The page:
Another worry for you when considering whether you should feed your dog tomatoes is the possibility of tomatine poisoning. Similar to solanine, tomatine is a glycoalkaloid produced by tomatoes to act as an organic insecticide. Tomatine has been shown to have many health benefits in humans, but the same is not necessarily true for dogs. Though the small amount of tomatine present in ripe tomatoes should not present any problems for humans, even if eaten in relative excess, small and rare portions are important for dogs to reduce the risk of tomato poisoning.

Despite the fact that your dog would, theoretically, need to ingest thousands of ripe tomatoes in a short space of time in order to risk tomato poisoning, it is good to know the signs. Your dog may have a sensitivity to tomatoes and some of the glycoalkaloids that they produce, and this may make them more likely to become unwell if they ingest too many tomatoes. Symptoms of tomato poisoning can include hypersalivation, gastrointestinal disturbance (tummy upset), lack of appetite, drowsiness and sleeping for unusually long periods of time.

Additionally, if you notice your dog beginning to exhibit any atypical behaviour or act in an uncharacteristic manner, you should contact your vet and organise an appointment. Tomato poisoning is unlikely to be deadly, but it can leave your dog feeling unwell and this is never an ideal situation, for your pet or for you. Your vet may recommend that you stop feeding your dog tomatoes altogether, or simply that you regulate your dog’s intake of tomatoes and ensure that they are only given as an occasional foodstuff.

Can my dog be allergic to tomatoes?

There is also a rare possibility that your dog may be allergic to tomatoes. This is not to do with the toxicity of tomatoes in general, but rather your dog’s own genetic makeup which causes them to react badly to tomatoes. Signs that your dog may be allergic to tomatoes include vomiting and diarrhoea after consumption and, in some cases, skin problems or fur loss. The symptoms of an allergy can present as similar to the symptoms of poisoning and so it is important to seek veterinary help to determine whether it is a long-term condition or not. If your dog is allergic to tomatoes, you will need to carefully monitor their diet to avoid the consumption of tomatoes.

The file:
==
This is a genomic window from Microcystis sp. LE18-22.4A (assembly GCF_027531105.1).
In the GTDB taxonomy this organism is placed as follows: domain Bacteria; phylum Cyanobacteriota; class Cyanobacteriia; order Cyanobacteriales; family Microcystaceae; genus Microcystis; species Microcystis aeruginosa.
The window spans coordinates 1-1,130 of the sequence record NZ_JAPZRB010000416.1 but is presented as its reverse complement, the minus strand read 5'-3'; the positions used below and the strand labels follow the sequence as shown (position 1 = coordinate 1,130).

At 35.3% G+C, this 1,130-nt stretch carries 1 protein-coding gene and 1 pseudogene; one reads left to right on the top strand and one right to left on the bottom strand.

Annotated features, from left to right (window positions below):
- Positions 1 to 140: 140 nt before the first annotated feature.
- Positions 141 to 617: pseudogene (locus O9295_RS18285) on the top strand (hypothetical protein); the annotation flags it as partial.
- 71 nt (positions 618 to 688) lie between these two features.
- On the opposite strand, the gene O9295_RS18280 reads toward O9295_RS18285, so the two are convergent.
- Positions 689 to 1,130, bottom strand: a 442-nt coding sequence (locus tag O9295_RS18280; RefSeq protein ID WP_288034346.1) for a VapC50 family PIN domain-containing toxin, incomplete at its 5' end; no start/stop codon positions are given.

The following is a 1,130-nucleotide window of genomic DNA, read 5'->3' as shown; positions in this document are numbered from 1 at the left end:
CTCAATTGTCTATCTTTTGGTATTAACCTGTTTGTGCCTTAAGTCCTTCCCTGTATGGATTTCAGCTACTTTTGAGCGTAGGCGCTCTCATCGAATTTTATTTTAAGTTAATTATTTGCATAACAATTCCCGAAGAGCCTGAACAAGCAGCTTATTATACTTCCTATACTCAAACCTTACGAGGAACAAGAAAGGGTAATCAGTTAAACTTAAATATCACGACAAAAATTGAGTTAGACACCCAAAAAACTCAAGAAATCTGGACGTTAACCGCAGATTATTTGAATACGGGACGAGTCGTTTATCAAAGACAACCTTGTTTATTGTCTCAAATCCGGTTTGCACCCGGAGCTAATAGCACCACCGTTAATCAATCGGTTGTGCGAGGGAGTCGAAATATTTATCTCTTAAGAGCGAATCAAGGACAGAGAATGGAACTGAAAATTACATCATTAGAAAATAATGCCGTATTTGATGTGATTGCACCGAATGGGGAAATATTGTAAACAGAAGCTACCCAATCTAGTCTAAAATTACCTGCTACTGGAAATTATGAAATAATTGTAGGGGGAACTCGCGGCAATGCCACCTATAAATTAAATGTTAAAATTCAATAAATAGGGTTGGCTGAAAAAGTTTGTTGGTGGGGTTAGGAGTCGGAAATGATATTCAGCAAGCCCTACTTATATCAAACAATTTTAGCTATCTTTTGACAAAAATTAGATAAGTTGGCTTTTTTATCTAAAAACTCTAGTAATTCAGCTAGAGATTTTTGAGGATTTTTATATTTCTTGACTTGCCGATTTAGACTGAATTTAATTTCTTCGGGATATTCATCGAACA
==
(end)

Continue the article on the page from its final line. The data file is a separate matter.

When to go to the vets?

You may also need to take a trip to the vets if your dog has eaten the leaves or stems of a tomato plant. These are the parts of a tomato plants which contain the highest levels of toxicity, though they are still very low. But eating the leaves or stems of a tomato can make your dog ill. However, illness in a dog after leaf or stem consumption does not necessarily mean that your dog should not eat ripe and ready tomatoes- this may still be okay. As such, seeking a vet’s opinion is always best.

Whilst tomatoes may be safe for dogs to eat, the same is not true for other tomato flavoured substances. It is not, for example, safe to feed your dog ketchup or any tomato sauces. Ketchup and other tomato flavoured sauces often contain high levels of sugar and salt. They also sometimes contain other flavourings and ingredients which are not recommended for dogs.

If your dog consumes a large amount of tomatoes or any unsafe tomato sauce then you ought to take them to the vet as soon as you can. Your vet will be able to assess the situation and recommend steps to be taken.